LONDON (Reuters) - If Novak Djokovic is to claim the year-end number ranking for a record-equaling sixth time he will have to do it the hard way at the ATP Finals next week in London.
The Serb was knocked off top spot by Rafael Nadal on Monday despite winning the Paris Masters last week and will need a strong finish alongside the River Thames to snatch it back.
Only Pete Sampras has finished a year on top six times and Djokovic’s hopes of emulating the American are not in his own hands with Nadal leading by 640 points heading to the climax.
Nadal, 33, is bidding to become the ATP’s oldest year-end number but with 200 points awarded for round-robin wins, 400 for a semi-final win and 500 for winning the final the door is still ajar for Djokovic to deny him.
Spaniard Nadal has often struggled physically in London and pulled out of his Paris Masters semi-final against Denis Shapovalov last week citing an abdominal issue when victory would have put him virtually out of reach.
He intends to play in London having been drawn in a round-robin group alongside 2018 ATP Finals champion Alexander Zverev and debutants Daniil Medvedev and Stefanos Tsitsipas.
If Nadal fails to win a round-robin match, Djokovic would still need to win two group matches and reach the final to dislodge him. Djokovic will also finish the year as number one by winning the title, providing Nadal does not reach the semis.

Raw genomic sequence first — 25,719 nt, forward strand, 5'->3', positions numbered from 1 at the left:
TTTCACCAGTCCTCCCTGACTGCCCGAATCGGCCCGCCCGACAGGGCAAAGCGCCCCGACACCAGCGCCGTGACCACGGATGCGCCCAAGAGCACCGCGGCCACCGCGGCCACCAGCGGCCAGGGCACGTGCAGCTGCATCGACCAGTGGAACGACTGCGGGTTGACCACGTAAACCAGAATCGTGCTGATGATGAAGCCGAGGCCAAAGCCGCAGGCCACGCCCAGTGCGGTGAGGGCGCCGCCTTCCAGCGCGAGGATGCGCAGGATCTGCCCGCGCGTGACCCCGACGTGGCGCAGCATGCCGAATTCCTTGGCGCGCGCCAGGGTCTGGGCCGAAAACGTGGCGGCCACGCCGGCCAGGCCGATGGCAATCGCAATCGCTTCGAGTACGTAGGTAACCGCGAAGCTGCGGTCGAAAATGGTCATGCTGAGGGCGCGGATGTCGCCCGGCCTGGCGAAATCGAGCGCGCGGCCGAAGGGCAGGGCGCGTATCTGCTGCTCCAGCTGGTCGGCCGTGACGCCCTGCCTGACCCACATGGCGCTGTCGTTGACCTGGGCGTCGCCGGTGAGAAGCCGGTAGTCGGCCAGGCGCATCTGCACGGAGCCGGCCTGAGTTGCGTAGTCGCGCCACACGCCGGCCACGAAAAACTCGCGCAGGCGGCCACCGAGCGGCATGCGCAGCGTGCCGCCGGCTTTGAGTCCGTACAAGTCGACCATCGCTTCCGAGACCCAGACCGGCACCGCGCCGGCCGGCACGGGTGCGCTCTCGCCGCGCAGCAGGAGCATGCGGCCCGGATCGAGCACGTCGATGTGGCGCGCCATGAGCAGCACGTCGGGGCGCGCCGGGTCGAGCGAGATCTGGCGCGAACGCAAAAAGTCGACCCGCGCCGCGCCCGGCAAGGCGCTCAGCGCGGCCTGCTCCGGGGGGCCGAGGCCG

Djokovic faces a tough group though, with six-time champion Roger Federer, French Open runner-up Dominic Thiem and Italian Matteo Berrettini, the third newcomer in this year’s event, who he will play in Sunday’s opening singles.
“It’s an extremely difficult task considering who my opponents are going to be,” Australian Open and Wimbledon champion Djokovic said.
“As a consequence, if I manage to get the year-end number one, that would be fantastic. It is a motivation and a goal every day.”
Federer, ranked third, will be a particularly dangerous obstacle for Djokovic even if he has not added to his ATP Finals title haul since winning in 2011.
The Swiss, who has a record 57 match wins at the event, bowed out to Zverev in the semi-finals last year but continues to defy the passing years at the age of 38.
Last month he claimed the Swiss indoor title without dropping a set. It was his fourth title in 2019, during which he lost an epic Wimbledon final to Djokovic having held match points.
The penultimate ATP Finals in London, before it moves to Turin, has a fresh look this year.
Russian counter-puncher Medvedev has enjoyed an incredible breakthrough year and of the three debutants he looks the most likely to challenge for the title.
He leads the charts in terms of match wins (59) and finals reached (9) and against Nadal in a sensational U.S. Open final proved he has the personality to go toe-to-toe with the giants.
For the fourth successive year there are eight different nations represented in the singles while half of the singles field are aged 23 or under. The new wave is arriving, but Djokovic still has unfinished business.
Colombian duo Juan Sebastian Cabal and Robert Farah will lead the doubles event having already clinched the year-end number one ranking and will be seeking a London double after winning this year’s Wimbledon crown.
Reporting by Martyn Herman, editing by Pritha Sarkar